By the spring of 1992, I had finally saved up enough money from my small paper route to purchase my first CD player. It was a peak moment in my otherwise geeky sixth grade existence. My next door neighbor, who was a year older than me, had already begun acquiring a significant collection of the usual suspects, such as Nirvana, Pearl Jam, Primus, Smashing Pumpkins, Jane’s Addiction. He sympathetically sent me home one afternoon with a copy of Boyz II Men – Cooleyhighharmony, which he had failed to sell at his parent’s yard sale the week before. I definitely wore that one out, but it was more out of necessity than by choice.
Thankfully, partially in protest to hearing that record on an incessant loop, my folks drove me to the local independent record store in Eau Claire, called Tu Trax. I picked up Alice in Chains‘ Dirt, which had been on my wish list for a while. I had already listened to this record a bunch of times while hanging out at friends’ houses, so my folks hadn’t had a buffer for what they were about to hear coming through the floor of my upstairs bedroom. It must have been somewhat of a shock to hear their son go from blasting DC Talk and Amy Grant tapes from a tiny boombox just weeks before, to “Yeah, they come to snuff the rooster,” or “What the hell am I/Thousand eyes a fly/Lucky then I’d be/In one day deceased” being delivered in that deliciously hideous, nasally bellow. The switch from tape to CD was much more than a technological advancement, it was an aesthetic evolution into adolescence as well!
The straw that broke the camel’s back was the day I accidentally left my bedroom door wide open with the CD playing at a pretty loud volume, while my younger sister’s friends were over at the house playing. My dad came up the stairs while the secret track was blasting from my room….you know, the one with the weird detuned guitars, devilish cackles and torturous screams? At that moment, it was time for a father-son discussion about musical taste.
The next day we returned Dirt to Tu Trax, and my dad let me pick out a few other CDs, while very slyly throwing Abbey Road in the pile at the last minute. Once we left the store, he gave me the CD and told me he thought I would like it. It took me more than a few times through to get it. The opening track was a bit slow moving, as was the second track. Nothing was all that loud or distorted, and the singing lacked the intensity I had been growing used to in my explorations of “Alternative Rock.” I was hooked on “Here Comes the Sun” and “Carry that Weight,” but the rest of it just lacked the excitement I was craving. However, the more I listened over the next few months or so, the more I realized that the whole album worked together as one giant statement. I had never heard any other record do this before. The more I got to know the songs, the more I could follow the journey that the Beatles were taking, and I soon found myself swept up in it. Everything from the opening drum fills of “Come Together,” the playfulness of “Maxwell’s Silver Hammer” and “Octopus’s Garden,” to the haunting noise outro of “I Want You (She’s So Heavy),” or the summer-night-like-coolness of the crickets in “Sun King,” all culminating in the grand finale of the McCartney-led medley, who’s epic silence was startlingly interrupted by “Her Majesty,” all this was my introduction to the concept of a record creating its own complete world.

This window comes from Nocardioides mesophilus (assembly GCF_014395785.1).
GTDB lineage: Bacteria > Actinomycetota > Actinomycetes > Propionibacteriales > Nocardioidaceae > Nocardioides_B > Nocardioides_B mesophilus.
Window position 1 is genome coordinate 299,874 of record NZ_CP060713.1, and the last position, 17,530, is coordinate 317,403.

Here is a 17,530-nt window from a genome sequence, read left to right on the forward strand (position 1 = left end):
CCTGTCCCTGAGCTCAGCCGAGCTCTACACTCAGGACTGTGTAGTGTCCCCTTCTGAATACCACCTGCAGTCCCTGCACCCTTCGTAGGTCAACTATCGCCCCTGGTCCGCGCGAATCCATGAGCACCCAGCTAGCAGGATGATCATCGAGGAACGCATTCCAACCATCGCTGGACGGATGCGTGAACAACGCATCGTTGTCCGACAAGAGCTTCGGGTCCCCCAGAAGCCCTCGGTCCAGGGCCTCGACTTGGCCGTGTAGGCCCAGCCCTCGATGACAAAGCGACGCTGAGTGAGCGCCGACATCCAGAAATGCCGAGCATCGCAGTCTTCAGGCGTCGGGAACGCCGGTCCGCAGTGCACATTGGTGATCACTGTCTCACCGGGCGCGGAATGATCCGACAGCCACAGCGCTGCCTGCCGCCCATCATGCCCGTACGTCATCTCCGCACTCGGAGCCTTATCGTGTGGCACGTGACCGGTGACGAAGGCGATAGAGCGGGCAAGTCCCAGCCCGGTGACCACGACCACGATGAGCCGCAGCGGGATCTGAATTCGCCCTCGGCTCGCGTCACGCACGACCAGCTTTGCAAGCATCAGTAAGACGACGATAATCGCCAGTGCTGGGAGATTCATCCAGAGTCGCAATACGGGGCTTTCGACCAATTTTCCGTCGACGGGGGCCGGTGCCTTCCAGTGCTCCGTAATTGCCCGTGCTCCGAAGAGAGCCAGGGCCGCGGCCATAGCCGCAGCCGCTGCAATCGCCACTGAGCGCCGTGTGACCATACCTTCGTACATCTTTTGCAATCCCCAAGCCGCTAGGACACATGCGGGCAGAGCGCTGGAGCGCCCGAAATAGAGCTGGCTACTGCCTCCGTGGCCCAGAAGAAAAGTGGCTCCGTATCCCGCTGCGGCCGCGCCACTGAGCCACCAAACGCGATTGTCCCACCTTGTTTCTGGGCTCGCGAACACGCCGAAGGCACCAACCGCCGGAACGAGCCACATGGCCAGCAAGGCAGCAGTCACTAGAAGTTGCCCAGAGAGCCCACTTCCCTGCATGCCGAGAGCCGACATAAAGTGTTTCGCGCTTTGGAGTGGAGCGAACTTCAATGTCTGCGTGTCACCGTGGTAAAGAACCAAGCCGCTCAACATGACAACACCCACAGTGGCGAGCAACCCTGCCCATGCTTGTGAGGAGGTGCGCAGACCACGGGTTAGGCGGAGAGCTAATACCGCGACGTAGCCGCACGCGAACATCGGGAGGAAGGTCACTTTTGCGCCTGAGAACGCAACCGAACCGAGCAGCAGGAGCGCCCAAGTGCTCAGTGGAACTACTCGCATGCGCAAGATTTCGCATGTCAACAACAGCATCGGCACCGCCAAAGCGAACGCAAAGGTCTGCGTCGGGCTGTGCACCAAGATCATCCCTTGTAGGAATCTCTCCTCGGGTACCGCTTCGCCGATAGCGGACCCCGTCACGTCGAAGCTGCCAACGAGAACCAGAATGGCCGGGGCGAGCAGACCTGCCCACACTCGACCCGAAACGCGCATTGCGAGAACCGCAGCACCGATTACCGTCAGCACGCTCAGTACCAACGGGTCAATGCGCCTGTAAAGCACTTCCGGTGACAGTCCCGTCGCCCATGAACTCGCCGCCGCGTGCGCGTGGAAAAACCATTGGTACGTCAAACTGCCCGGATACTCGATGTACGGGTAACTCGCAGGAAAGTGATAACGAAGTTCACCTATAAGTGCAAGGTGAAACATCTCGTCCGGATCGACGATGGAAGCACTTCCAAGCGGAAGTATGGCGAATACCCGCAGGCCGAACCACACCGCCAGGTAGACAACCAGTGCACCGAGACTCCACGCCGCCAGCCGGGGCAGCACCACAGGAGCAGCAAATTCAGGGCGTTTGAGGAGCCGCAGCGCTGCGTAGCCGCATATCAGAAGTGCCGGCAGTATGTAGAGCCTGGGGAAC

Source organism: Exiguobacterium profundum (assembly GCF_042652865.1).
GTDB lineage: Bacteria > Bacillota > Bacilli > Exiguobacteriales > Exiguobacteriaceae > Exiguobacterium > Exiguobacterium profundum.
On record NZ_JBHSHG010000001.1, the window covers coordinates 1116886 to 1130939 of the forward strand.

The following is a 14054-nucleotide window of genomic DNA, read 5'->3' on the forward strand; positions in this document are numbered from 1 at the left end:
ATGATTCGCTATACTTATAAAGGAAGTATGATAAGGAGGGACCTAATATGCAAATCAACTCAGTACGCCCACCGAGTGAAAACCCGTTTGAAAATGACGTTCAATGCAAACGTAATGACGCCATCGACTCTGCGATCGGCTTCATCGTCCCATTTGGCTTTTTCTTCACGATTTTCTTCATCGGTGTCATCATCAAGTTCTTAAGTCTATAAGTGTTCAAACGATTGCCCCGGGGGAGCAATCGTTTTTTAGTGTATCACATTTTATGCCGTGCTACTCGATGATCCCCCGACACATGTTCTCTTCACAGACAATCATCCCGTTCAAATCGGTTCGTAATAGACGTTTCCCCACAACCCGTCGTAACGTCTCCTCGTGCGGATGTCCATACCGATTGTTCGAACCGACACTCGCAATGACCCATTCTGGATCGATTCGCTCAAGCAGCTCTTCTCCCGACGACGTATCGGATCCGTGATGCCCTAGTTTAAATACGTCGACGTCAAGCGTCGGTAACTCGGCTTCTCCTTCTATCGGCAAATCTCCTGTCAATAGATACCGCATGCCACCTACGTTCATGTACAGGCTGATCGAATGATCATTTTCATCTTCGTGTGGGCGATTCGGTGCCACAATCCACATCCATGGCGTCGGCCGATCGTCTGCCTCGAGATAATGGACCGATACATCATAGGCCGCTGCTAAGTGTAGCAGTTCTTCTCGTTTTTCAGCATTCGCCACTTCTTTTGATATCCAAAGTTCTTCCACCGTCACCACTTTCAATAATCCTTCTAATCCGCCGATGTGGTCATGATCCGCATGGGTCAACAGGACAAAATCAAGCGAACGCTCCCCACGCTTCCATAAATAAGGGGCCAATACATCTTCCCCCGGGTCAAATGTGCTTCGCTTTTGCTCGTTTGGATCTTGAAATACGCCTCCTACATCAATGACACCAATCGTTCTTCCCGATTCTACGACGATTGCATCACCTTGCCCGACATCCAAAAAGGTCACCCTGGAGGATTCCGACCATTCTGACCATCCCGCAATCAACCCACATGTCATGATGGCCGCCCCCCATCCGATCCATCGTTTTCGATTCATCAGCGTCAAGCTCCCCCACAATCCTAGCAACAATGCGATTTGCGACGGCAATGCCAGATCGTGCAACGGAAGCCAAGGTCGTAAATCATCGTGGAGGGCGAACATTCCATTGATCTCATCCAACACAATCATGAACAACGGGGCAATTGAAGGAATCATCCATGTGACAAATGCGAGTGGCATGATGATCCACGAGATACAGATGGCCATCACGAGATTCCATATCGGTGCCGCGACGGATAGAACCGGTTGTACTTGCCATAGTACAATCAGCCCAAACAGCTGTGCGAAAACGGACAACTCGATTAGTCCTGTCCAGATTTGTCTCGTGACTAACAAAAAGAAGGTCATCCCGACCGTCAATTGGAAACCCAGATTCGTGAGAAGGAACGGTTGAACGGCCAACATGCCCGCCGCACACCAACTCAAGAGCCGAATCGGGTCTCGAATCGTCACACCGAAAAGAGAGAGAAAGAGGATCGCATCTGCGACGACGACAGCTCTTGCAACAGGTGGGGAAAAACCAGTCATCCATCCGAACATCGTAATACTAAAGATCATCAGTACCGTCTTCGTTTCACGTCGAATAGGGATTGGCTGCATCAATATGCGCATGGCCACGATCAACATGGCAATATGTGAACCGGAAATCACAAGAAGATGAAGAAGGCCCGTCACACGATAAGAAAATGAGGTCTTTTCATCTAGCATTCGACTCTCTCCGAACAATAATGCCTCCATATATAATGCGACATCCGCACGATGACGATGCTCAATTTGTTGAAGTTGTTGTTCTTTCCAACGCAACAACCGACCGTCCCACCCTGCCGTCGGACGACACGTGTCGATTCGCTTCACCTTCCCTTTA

Though it lacked the immediate excitement and intensity I was initially craving at that point in my musical journey, Abbey Road has continued to prove itself as a worthy contender against any current musical obsession. I can safely say, to this day, that I can’t listen to another record without subconsciously comparing it to Abbey Road.
Joseph Westerlund is the drummer for North Carolina’s Megafaun. Born alongside Bon Iver in the ashes that rose from DeYarmond Edison (Brad Cook, Joe Westerlund, and Phil Cook’s former band with Justin Vernon), the band has woven years of writing, touring, and living into a new sonic language. Critically-praised and publicly-loved for their ability to speak in the many tongues of American musical history — all while blending it with their own energetic and personal form of Rock — Megafaun has staked a claim. But the lay of that land they call theirs — the hills, valleys, and caves beneath — is just revealing itself in the sunrise. They will soon embark on a national tour to support their 4th release, simply entitles Megafaun.
March/April 2012 US Tour
03/15/12 – Washington, DC @ Black Cat*
03/16/12 – Philadelphia, PA @ Johnny Brenda’s*
03/17/12 – New York City, NY @ Highline Ballroom*
03/18/12 – Boston, MA @ Great Scott*
03/20/12 – Pontiac, MI @ Pike Room at the Crofoot*
03/21/12 – Chicago, IL @ Schubas #
03/22/12 – Milwaukee, WI @ Cactus Club #
03/23/12 – Madison, WI @ High Noon Saloon #
03/24/12 – Minneapolis, MN @ Turf Club #
03/27/12 – Denver, CO @ Hi-Dive #
03/28/12 – Salt Lake City, UT @ Kilby Court #
03/30/12 – Seattle, WA @ Tractor Tavern #
03/31/12 – Portland, OR @ Doug Fir #
04/03/12 – San Francisco, CA @ Cafe Du Nord #
04/04/12 – Santa Cruz, CA @ The Crepe Place #
04/05/12 – Los Angeles, CA @ Bootleg Theater #
04/06/12 – Tempe, AZ @ The Sail Inn #
04/07/12 – Tucson, AZ @ Festival en el Barrio
04/08/12 – Santa Fe, NM @ Sol Santa Fe
04/10/12 – Austin, TX @ Mohawk #
04/12/12 – Birmingham, AL @ Bottletree #
04/14/12 – Saxapahaw, NC @ Haw River Ballroom #
04/17/12 – Roanoke, VA @ Jefferson Center &
04/18/12 – Norfolk, VA @ Norva Theater &
04/20/12 – Wilmington, NC @ Greenfield Amphitheater &
04/21/12 – Atlanta, GA Tabernacle &
*=with William Tyler
#=with Field Report
&=with Drive-By Truckers